Squash is one of the easiest vegetables to
grow and one of the most satisfying. Summer squashes like Zucchini and
Yellow Crookneck give us
mountains of fruit all summer long and winter squashes, like Butternut and
Spaghetti, allow us to store
summer's harvest and enjoy a taste of the garden in the dead of winter.
So much zucchini! During the summer large zucchini can
be used just like small ones. They grow so quickly that they don't have time
to get woody. If you cut it open and the seeds look like slits instead of
seeds, it will still be soft and sweet inside. If you see rings in the
flesh, then it is too old to eat.
Fresh picked zucchini can be stored a day or maybe two. Once the fruit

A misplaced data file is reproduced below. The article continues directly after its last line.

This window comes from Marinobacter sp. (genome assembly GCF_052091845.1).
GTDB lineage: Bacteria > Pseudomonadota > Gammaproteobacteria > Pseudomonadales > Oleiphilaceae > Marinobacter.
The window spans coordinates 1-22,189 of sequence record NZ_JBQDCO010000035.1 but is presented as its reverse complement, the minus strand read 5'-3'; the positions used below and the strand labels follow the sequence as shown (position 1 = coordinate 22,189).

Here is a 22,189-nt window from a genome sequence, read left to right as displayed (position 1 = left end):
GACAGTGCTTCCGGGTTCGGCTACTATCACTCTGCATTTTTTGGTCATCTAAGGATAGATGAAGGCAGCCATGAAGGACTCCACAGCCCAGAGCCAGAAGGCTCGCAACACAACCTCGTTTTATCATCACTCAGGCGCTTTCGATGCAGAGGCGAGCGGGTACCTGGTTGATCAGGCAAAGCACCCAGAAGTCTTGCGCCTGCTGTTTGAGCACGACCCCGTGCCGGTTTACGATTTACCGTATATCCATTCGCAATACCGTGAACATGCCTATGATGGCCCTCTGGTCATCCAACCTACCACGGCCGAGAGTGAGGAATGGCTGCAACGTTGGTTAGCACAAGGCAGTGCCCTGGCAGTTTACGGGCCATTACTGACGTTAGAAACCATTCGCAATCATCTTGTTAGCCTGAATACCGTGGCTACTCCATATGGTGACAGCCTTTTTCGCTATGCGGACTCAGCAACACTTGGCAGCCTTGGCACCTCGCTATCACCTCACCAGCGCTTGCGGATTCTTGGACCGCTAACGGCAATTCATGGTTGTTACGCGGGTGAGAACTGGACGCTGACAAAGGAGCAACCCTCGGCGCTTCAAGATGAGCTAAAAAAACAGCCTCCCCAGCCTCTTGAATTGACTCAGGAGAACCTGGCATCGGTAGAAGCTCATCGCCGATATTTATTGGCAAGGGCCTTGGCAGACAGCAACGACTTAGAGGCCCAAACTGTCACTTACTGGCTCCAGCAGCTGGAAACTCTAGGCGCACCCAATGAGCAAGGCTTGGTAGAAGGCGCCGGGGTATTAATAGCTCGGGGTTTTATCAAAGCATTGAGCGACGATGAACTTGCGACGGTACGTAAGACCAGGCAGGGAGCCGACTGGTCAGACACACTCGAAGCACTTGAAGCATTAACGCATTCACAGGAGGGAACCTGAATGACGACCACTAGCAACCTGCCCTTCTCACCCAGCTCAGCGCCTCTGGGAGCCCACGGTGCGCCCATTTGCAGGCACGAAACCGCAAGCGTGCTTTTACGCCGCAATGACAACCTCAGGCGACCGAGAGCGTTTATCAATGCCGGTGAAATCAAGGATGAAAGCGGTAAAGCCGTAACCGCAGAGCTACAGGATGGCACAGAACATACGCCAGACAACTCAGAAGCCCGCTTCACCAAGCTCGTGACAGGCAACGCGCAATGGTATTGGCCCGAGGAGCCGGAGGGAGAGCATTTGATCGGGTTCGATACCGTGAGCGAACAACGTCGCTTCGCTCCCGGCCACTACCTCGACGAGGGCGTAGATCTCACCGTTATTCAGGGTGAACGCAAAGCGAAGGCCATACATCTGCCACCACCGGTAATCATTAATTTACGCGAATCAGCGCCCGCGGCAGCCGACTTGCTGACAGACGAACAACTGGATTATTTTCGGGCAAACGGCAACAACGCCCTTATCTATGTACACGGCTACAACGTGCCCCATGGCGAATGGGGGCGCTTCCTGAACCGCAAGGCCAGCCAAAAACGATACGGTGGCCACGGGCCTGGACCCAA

becomes at all rubbery, it is best to discard it and go pick a new one.
Shredding it is one great way to use up extra fruit. We prefer to shred the
zucchini using a medium grate blade on our food processor. We tried a
box grater, but the zucchini was too thin and too watery. We found that the short
strands that are produced from the small feeder tube on our
Cuisinart work better than the
long strands that come from the wide mouth. The only time we shred the
zucchini in the wide tube is when we want to add it to spaghetti.
Once the zucchini has been shredded, we let it drain in a
barbecue grill basket.
(Colanders just don't let enough water out). We only fill the basket half
way which is about one huge squash, two medium or three or four small ones.
Place the basket over the sink and mix gently with a generous sprinkling of
sea salt. Fluff the zucchini with tongs or your clean hands (guess which we
use!) Cover lightly with a clean tea towel and let set for about four hours.
Do not press down on the shredded squash. When you go back the squash will
be dry and can be used or frozen in a zippered plastic bag. Unless you want
a lot of odd shapes to deal with in the freezer, flatten the bag before you